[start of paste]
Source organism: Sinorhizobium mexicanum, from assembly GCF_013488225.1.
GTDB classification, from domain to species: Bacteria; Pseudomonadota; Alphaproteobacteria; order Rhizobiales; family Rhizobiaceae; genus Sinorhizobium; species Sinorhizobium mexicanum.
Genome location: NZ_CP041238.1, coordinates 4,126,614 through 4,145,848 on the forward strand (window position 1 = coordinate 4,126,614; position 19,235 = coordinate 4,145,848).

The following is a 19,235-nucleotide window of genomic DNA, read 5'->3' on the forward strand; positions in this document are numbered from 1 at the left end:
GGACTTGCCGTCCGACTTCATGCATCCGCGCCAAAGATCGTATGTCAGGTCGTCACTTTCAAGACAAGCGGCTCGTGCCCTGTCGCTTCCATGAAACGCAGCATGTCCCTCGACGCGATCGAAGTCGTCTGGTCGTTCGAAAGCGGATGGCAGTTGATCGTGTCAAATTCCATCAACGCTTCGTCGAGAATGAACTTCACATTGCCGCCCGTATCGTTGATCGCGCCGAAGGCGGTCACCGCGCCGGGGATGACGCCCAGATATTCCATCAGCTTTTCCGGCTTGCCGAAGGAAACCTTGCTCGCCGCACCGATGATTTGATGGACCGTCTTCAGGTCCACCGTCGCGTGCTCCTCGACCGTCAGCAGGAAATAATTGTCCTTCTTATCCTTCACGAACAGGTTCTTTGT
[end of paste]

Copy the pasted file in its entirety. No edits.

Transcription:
Source organism: Sinorhizobium mexicanum, from assembly GCF_013488225.1.
GTDB classification, from domain to species: Bacteria; Pseudomonadota; Alphaproteobacteria; order Rhizobiales; family Rhizobiaceae; genus Sinorhizobium; species Sinorhizobium mexicanum.
Genome location: NZ_CP041238.1, coordinates 4,126,614 through 4,145,848 on the forward strand (window position 1 = coordinate 4,126,614; position 19,235 = coordinate 4,145,848).

The following is a 19,235-nucleotide window of genomic DNA, read 5'->3' on the forward strand; positions in this document are numbered from 1 at the left end:
GGACTTGCCGTCCGACTTCATGCATCCGCGCCAAAGATCGTATGTCAGGTCGTCACTTTCAAGACAAGCGGCTCGTGCCCTGTCGCTTCCATGAAACGCAGCATGTCCCTCGACGCGATCGAAGTCGTCTGGTCGTTCGAAAGCGGATGGCAGTTGATCGTGTCAAATTCCATCAACGCTTCGTCGAGAATGAACTTCACATTGCCGCCCGTATCGTTGATCGCGCCGAAGGCGGTCACCGCGCCGGGGATGACGCCCAGATATTCCATCAGCTTTTCCGGCTTGCCGAAGGAAACCTTGCTCGCCGCACCGATGATTTGATGGACCGTCTTCAGGTCCACCGTCGCGTGCTCCTCGACCGTCAGCAGGAAATAATTGTCCTTCTTATCCTTCACGAACAGGTTCTTTGT